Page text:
Cytotoxic effect of silorane and methacrylate based composites on the human dental pulp stem cells and fibroblasts.

Med Oral Patol Oral Cir Bucal 2014 Jul 1;19(4):e350-8. Epub 2014 Jul 1.

Department of Operative Dentistry, Dental Faculty, Ghasrdasht Street, 71345-1836, Shiraz, Iran,

Objectives: The aim of this study was to compare the cytotoxic effect of a methacrylate-based and a silorane-based composite on the human dental pulp stem cells (DPSCs) versus human dental pulp fibroblasts (DPFs).

Study Design: Samples of the Filtek Z250 and P90 were polymerized and immersed in the culture medium to obtain extracts after incubation for one, seven and 14 days. Magnetic cell sorting based on the CD146 expression was performed to purify DPSCs and DPFs. After incubation of both cells with the extracts, cytotoxicity was determined using the MTT test.

Results: For the extracts of first and seventh day, both composites showed significantly lower cytotoxicity on DPSCs than DPFs (p=0.003). In addition, there was a significant difference in the time-group interaction of both materials indicating different cytotoxic behaviours (p=0.014). In contrast to Z250, exposure to the 14th day extract of P90 resulted in higher cell viability compared to that of day seven.

Conclusions: DPSCs are less susceptible to the cytotoxic effect of the composites than DPFs. Compared to Z250, the cytotoxic effect of silorane-based composite decreases as the time passes on. This difference should be considered, particularly in deep cavities, in order to preserve the regenerative capacity of the pulp.
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July 2014

Dental pulp polyps contain stem cells comparable to the normal dental pulps.

J Clin Exp Dent 2014 Feb 1;6(1):e53-9. Epub 2014 Feb 1.

Cellular and Molecular Research Club, Shiraz University of Medical Sciences, Shiraz, Iran ; Student research committee, School of Medicine, Shiraz University of Medical Sciences, Shiraz, Iran.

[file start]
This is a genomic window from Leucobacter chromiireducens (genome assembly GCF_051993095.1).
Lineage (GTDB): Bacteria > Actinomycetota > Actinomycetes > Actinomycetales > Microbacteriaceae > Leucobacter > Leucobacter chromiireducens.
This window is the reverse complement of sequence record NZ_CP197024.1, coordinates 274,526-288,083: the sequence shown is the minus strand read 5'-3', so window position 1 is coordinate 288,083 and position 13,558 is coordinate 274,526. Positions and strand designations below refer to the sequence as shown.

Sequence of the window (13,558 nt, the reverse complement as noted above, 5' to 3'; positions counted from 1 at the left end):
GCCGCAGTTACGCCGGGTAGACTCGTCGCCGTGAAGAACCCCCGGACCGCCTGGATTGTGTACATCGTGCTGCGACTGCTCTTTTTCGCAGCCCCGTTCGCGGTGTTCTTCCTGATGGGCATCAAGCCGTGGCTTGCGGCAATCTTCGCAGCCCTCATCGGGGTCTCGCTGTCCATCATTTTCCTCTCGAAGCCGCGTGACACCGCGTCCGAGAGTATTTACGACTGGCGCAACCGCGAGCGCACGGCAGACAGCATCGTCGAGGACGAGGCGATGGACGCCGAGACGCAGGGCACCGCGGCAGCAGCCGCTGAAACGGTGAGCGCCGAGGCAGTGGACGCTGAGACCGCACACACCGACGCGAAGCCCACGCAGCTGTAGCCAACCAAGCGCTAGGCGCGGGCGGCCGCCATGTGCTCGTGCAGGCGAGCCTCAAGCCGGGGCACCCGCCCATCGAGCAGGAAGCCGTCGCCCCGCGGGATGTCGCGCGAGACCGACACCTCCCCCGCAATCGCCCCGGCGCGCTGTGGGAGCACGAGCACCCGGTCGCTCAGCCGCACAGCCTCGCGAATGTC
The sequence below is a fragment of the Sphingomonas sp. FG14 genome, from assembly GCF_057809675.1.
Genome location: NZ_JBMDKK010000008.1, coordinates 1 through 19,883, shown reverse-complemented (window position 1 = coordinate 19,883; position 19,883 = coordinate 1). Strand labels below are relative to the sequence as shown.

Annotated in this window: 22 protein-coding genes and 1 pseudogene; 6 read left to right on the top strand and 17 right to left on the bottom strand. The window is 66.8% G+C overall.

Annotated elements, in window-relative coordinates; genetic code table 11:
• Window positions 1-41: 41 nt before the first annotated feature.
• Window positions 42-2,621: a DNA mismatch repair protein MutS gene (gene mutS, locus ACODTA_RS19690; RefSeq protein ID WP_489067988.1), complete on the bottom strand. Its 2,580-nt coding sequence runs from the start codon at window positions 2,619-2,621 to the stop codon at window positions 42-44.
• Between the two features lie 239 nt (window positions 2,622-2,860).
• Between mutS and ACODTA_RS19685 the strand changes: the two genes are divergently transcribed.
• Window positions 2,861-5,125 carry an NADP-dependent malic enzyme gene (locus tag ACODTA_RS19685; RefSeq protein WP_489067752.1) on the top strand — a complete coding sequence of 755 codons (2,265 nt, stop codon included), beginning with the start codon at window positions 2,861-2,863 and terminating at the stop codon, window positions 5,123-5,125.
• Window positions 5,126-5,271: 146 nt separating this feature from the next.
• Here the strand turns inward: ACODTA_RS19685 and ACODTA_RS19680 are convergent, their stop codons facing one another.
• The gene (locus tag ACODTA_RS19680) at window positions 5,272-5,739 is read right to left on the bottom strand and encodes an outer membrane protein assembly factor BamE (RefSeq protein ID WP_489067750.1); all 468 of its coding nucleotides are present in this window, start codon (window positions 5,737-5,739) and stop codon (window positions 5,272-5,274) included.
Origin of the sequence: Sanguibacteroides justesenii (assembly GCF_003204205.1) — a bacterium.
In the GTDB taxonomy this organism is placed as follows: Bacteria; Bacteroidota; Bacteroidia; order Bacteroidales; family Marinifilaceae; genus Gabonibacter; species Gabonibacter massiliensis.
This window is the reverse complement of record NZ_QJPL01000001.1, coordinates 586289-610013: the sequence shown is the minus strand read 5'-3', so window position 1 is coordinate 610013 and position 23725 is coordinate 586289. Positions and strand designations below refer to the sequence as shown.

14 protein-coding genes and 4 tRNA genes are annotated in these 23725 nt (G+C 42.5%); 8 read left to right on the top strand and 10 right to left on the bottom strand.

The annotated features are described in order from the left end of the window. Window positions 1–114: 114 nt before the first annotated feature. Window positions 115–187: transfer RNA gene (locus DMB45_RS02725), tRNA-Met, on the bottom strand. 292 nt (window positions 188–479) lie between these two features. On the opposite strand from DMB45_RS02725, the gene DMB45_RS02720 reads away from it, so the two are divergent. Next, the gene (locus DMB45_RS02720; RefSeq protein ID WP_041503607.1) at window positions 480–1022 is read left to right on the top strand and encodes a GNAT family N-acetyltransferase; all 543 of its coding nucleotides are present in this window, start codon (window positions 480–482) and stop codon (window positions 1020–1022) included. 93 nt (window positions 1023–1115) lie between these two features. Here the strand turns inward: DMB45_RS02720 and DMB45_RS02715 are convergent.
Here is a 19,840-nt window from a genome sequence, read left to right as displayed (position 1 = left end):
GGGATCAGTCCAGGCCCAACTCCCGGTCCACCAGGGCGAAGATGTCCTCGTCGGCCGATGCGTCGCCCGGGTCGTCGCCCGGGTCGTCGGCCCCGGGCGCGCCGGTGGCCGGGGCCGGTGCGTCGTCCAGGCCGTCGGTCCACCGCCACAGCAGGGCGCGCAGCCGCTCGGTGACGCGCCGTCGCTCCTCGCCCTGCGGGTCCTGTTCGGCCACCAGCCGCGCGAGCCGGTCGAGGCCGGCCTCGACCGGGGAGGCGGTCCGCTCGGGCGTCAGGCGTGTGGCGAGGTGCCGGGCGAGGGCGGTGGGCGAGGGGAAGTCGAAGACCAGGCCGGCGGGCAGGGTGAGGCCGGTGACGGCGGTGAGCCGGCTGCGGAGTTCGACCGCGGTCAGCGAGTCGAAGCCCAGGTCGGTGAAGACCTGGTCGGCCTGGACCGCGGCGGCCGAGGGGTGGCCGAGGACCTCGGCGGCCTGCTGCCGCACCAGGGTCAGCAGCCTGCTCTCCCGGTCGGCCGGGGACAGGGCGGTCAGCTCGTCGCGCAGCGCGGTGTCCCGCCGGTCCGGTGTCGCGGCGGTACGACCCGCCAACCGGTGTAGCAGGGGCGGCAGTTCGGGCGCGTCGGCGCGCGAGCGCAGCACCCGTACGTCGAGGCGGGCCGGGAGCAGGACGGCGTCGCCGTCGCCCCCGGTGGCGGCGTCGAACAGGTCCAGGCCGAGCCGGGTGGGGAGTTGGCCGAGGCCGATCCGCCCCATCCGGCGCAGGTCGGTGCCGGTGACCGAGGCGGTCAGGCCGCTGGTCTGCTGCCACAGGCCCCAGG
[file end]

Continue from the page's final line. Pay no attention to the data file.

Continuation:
Objectives: Few studies investigated the isolation of stem cells from pathologically injured dental tissues. The aim of this study was to assess the possibility of isolation of stem cells from pulp polyps (chronic hyperplastic pulpitis), a pathological tissue produced in an inflammatory proliferative response within a tooth.

Study Design: Pulp polyp tissues were enzymatically digested and the harvested single cells were cultured. Cultured cells underwent differentiation to adipocytes and osteoblasts as well as flowcytometric analysis for markers such as: CD90, CD73, CD105, CD45, and CD14. In addition we tried to compare other characteristics (including colonigenic efficacy, population doubling time and the cell surface antigen panels) of these cells to that of healthy dental pulp stem cells (DPSCs).

Results: Cells isolated from pulp polyps displayed spindle shape morphology and differentiated into adipocytes and osteoblasts successfully. These cells expressed CD90, CD73, and CD105 while were negative for CD45, CD14. Number of colonies among 104 tissue cells was higher in the normal pulp tissue derived cells than the pulp polyps (P=0.016); but as polyp tissues are larger and contain more cells (P=0.004), the total number of the stem cell in a sample tissue was higher in polyps but not significantly (P=0.073).

Conclusions: The cells isolated from pulp polyps fulfill minimal criteria needed for MSC definition; hence, it can be concluded that pulp polyps contain stem cells. Although pulp polyps are rare tissues in daily practice but when they are present, may serve as a possible new non-invasively acquired tissue resource of stem cells for affected patients. List of abbreviations: APC = allophycocyanin, BM = Bone Marrow, CFU-F = Colony Forming Unit Fibroblast, DPSC = Dental Pulp Stem Cell, FITC = fluorescein isothiocyanate, MNC = mononuclear cells, MSC = Multipotent Mesenchymal Stromal Cell, PE = Phycoerythrin, PerCP = Peridinin chlorophyll protein, PPSC = Pulp Polyp Stem Cell. Key words:Adult stem cell, chronic hyperplastic pulpitis, dental pulp stem cell, pulp polyp.
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February 2014